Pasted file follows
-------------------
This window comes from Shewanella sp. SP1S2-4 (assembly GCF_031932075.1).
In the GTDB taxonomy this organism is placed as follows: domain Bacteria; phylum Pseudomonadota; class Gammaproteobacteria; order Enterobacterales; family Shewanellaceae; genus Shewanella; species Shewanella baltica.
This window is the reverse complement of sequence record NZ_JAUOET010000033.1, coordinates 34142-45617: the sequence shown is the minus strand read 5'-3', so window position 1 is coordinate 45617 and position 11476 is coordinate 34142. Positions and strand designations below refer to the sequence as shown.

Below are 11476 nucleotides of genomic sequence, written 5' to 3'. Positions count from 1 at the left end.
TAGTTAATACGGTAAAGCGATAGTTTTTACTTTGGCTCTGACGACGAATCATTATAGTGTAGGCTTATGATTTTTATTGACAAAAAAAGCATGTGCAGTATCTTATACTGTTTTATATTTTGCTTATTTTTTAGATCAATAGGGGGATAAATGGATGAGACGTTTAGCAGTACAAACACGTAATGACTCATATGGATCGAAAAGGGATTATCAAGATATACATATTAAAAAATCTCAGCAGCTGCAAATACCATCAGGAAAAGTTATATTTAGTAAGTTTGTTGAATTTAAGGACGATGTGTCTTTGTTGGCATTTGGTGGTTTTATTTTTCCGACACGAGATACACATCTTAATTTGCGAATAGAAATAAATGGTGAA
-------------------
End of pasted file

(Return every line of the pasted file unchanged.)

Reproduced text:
This window comes from Shewanella sp. SP1S2-4 (assembly GCF_031932075.1).
In the GTDB taxonomy this organism is placed as follows: domain Bacteria; phylum Pseudomonadota; class Gammaproteobacteria; order Enterobacterales; family Shewanellaceae; genus Shewanella; species Shewanella baltica.
This window is the reverse complement of sequence record NZ_JAUOET010000033.1, coordinates 34142-45617: the sequence shown is the minus strand read 5'-3', so window position 1 is coordinate 45617 and position 11476 is coordinate 34142. Positions and strand designations below refer to the sequence as shown.

Below are 11476 nucleotides of genomic sequence, written 5' to 3'. Positions count from 1 at the left end.
TAGTTAATACGGTAAAGCGATAGTTTTTACTTTGGCTCTGACGACGAATCATTATAGTGTAGGCTTATGATTTTTATTGACAAAAAAAGCATGTGCAGTATCTTATACTGTTTTATATTTTGCTTATTTTTTAGATCAATAGGGGGATAAATGGATGAGACGTTTAGCAGTACAAACACGTAATGACTCATATGGATCGAAAAGGGATTATCAAGATATACATATTAAAAAATCTCAGCAGCTGCAAATACCATCAGGAAAAGTTATATTTAGTAAGTTTGTTGAATTTAAGGACGATGTGTCTTTGTTGGCATTTGGTGGTTTTATTTTTCCGACACGAGATACACATCTTAATTTGCGAATAGAAATAAATGGTGAA